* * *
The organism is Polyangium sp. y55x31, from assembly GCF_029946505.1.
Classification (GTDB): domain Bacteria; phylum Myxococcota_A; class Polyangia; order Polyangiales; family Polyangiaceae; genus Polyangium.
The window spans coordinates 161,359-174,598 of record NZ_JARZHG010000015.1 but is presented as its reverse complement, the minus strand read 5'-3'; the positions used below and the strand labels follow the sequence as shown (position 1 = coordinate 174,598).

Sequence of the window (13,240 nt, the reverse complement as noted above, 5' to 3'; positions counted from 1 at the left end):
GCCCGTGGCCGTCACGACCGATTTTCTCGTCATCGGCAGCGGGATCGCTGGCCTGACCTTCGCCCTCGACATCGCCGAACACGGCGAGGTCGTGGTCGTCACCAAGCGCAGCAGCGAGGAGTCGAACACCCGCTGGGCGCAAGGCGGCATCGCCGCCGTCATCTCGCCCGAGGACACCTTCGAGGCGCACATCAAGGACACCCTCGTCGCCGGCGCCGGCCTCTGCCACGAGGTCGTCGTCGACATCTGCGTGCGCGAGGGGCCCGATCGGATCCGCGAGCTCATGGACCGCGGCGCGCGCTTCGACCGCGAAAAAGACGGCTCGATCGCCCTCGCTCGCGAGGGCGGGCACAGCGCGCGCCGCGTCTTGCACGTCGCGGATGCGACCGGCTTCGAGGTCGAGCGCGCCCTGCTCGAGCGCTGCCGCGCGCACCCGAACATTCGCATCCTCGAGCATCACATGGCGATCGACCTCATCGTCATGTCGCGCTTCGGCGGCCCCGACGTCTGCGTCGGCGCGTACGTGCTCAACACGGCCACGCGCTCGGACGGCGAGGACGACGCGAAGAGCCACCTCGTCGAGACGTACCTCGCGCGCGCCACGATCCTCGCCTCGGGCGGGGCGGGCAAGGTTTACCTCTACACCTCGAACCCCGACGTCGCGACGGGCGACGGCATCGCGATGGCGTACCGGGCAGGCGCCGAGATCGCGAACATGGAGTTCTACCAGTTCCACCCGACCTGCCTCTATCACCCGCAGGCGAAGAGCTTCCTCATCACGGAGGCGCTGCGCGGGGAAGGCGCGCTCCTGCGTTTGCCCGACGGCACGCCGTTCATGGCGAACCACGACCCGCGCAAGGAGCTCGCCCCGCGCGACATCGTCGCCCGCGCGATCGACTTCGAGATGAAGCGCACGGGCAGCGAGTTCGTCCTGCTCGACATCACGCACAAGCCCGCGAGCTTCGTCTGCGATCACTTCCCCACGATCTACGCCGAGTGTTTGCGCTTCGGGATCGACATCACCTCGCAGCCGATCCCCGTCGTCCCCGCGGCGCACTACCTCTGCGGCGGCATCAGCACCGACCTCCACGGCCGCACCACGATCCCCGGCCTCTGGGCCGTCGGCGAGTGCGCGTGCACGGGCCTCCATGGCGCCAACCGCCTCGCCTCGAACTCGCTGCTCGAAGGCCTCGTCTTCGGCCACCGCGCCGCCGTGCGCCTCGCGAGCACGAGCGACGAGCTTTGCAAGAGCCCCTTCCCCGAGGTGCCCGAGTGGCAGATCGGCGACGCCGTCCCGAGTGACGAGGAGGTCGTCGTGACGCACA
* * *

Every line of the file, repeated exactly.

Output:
The organism is Polyangium sp. y55x31, from assembly GCF_029946505.1.
Classification (GTDB): domain Bacteria; phylum Myxococcota_A; class Polyangia; order Polyangiales; family Polyangiaceae; genus Polyangium.
The window spans coordinates 161,359-174,598 of record NZ_JARZHG010000015.1 but is presented as its reverse complement, the minus strand read 5'-3'; the positions used below and the strand labels follow the sequence as shown (position 1 = coordinate 174,598).

Sequence of the window (13,240 nt, the reverse complement as noted above, 5' to 3'; positions counted from 1 at the left end):
GCCCGTGGCCGTCACGACCGATTTTCTCGTCATCGGCAGCGGGATCGCTGGCCTGACCTTCGCCCTCGACATCGCCGAACACGGCGAGGTCGTGGTCGTCACCAAGCGCAGCAGCGAGGAGTCGAACACCCGCTGGGCGCAAGGCGGCATCGCCGCCGTCATCTCGCCCGAGGACACCTTCGAGGCGCACATCAAGGACACCCTCGTCGCCGGCGCCGGCCTCTGCCACGAGGTCGTCGTCGACATCTGCGTGCGCGAGGGGCCCGATCGGATCCGCGAGCTCATGGACCGCGGCGCGCGCTTCGACCGCGAAAAAGACGGCTCGATCGCCCTCGCTCGCGAGGGCGGGCACAGCGCGCGCCGCGTCTTGCACGTCGCGGATGCGACCGGCTTCGAGGTCGAGCGCGCCCTGCTCGAGCGCTGCCGCGCGCACCCGAACATTCGCATCCTCGAGCATCACATGGCGATCGACCTCATCGTCATGTCGCGCTTCGGCGGCCCCGACGTCTGCGTCGGCGCGTACGTGCTCAACACGGCCACGCGCTCGGACGGCGAGGACGACGCGAAGAGCCACCTCGTCGAGACGTACCTCGCGCGCGCCACGATCCTCGCCTCGGGCGGGGCGGGCAAGGTTTACCTCTACACCTCGAACCCCGACGTCGCGACGGGCGACGGCATCGCGATGGCGTACCGGGCAGGCGCCGAGATCGCGAACATGGAGTTCTACCAGTTCCACCCGACCTGCCTCTATCACCCGCAGGCGAAGAGCTTCCTCATCACGGAGGCGCTGCGCGGGGAAGGCGCGCTCCTGCGTTTGCCCGACGGCACGCCGTTCATGGCGAACCACGACCCGCGCAAGGAGCTCGCCCCGCGCGACATCGTCGCCCGCGCGATCGACTTCGAGATGAAGCGCACGGGCAGCGAGTTCGTCCTGCTCGACATCACGCACAAGCCCGCGAGCTTCGTCTGCGATCACTTCCCCACGATCTACGCCGAGTGTTTGCGCTTCGGGATCGACATCACCTCGCAGCCGATCCCCGTCGTCCCCGCGGCGCACTACCTCTGCGGCGGCATCAGCACCGACCTCCACGGCCGCACCACGATCCCCGGCCTCTGGGCCGTCGGCGAGTGCGCGTGCACGGGCCTCCATGGCGCCAACCGCCTCGCCTCGAACTCGCTGCTCGAAGGCCTCGTCTTCGGCCACCGCGCCGCCGTGCGCCTCGCGAGCACGAGCGACGAGCTTTGCAAGAGCCCCTTCCCCGAGGTGCCCGAGTGGCAGATCGGCGACGCCGTCCCGAGTGACGAGGAGGTCGTCGTGACGCACA